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Thread: Seriously?

  1. #1
    robinsmommy is offline Sapphire level (2000+ posts)
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    Default Seriously?

    DH has just heard that he can’t get genetic testing for breast cancer mutations locally. They only serve current oncology patients. The news came that he was being removed from the wait list after he was on it for 2+ years.

    He needs testing, as his uncle is a carrier and passed the gene to both his kids- two of uncle’s four grandkids are also-one is not, one is male and has not tested yet. One cousin in mid twenties is getting surgery soon after her chemo and radiation is done, the other in early twenties (less than an year older than our older girl) is getting a preventative mastectomy this fall.

    We are arranging to drive 5 hours away to get testing done. We live in a city that is the regional medical hub for outlying areas.

    Our girls need this info as they need to make informed decisions for their future. And we seriously can’t get testing here?!?!

    I just don’t know what to think or say.

    Tough titty?!?!

  2. #2
    California is offline Emerald level (3000+ posts)
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    That sounds ridiculous. Five hours is not an easy drive, and to know that you are already in a regional medical hub and you have to leave it to get the test is super frustrating. Sorry you are having to deal with this! Stupid rule.

  3. #3
    Liziz is offline Emerald level (3000+ posts)
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    AFTER he'd been on the wait list 2 years? I can understand a change in policy, but it's so upsetting that it happens after he's been waiting so long. I wish when changing their policy they would have grandfathered in those already on the list.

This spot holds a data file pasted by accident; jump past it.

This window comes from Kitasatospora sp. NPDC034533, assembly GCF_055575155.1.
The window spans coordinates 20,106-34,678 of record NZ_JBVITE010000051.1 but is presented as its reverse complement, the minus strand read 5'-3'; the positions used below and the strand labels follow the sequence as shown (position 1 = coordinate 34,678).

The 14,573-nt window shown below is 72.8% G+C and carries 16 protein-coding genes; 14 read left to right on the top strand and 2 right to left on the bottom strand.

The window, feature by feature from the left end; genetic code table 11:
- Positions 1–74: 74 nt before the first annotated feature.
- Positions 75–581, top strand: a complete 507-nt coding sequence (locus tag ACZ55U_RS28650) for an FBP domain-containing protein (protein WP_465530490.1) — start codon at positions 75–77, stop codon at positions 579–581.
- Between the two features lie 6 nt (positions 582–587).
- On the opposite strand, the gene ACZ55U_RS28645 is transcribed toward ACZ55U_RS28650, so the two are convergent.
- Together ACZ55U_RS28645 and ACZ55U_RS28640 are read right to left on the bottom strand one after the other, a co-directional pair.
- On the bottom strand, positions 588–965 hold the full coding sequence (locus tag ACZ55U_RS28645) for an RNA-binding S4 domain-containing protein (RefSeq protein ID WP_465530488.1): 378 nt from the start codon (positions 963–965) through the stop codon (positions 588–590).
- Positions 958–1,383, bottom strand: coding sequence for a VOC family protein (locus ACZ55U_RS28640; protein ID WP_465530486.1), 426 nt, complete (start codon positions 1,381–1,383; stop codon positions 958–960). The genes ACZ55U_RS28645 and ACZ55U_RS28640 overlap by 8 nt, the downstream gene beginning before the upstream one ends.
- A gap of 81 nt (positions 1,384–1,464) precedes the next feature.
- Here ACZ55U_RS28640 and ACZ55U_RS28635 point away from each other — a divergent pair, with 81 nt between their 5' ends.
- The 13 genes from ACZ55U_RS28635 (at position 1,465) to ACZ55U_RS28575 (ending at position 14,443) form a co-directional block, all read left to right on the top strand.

It's scary to me sometimes how thin our healthcare system is in certain areas. I think most people generally walk around assuming they can get whatever care they need whenever they need it, and that's not true in many places/for all things. I live in the second biggest city in my state, in a place that has a med school, and there's several types of care/specialties where people just can't get care without traveling several hours or waiting a year+ locally. It's the nature our our healthcare system right now but it's awful when you (or your loved one) is the person faced with it!

    Wishing you guys a smooth process as you setup out-of-area testing. I hope it's not as long a wait this time!
    Lizi

  4. #4
    squimp is offline Diamond level (5000+ posts)
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    I hope it goes smoothly. The process is flawed - my insurance initially said they wouldn't pay for it, and I ALREADY had breast cancer. I wanted to know for my sisters, their kids and my child. My oncologist kept pushing and eventually they ran the tests. I was happy to tell them all I didn't have any markers. It is worth it to know either way but geez what a pain!

  5. #5
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    Quote Originally Posted by squimp View Post
    I hope it goes smoothly. The process is flawed - my insurance initially said they wouldn't pay for it, and I ALREADY had breast cancer. I wanted to know for my sisters, their kids and my child. My oncologist kept pushing and eventually they ran the tests. I was happy to tell them all I didn't have any markers. It is worth it to know either way but geez what a pain!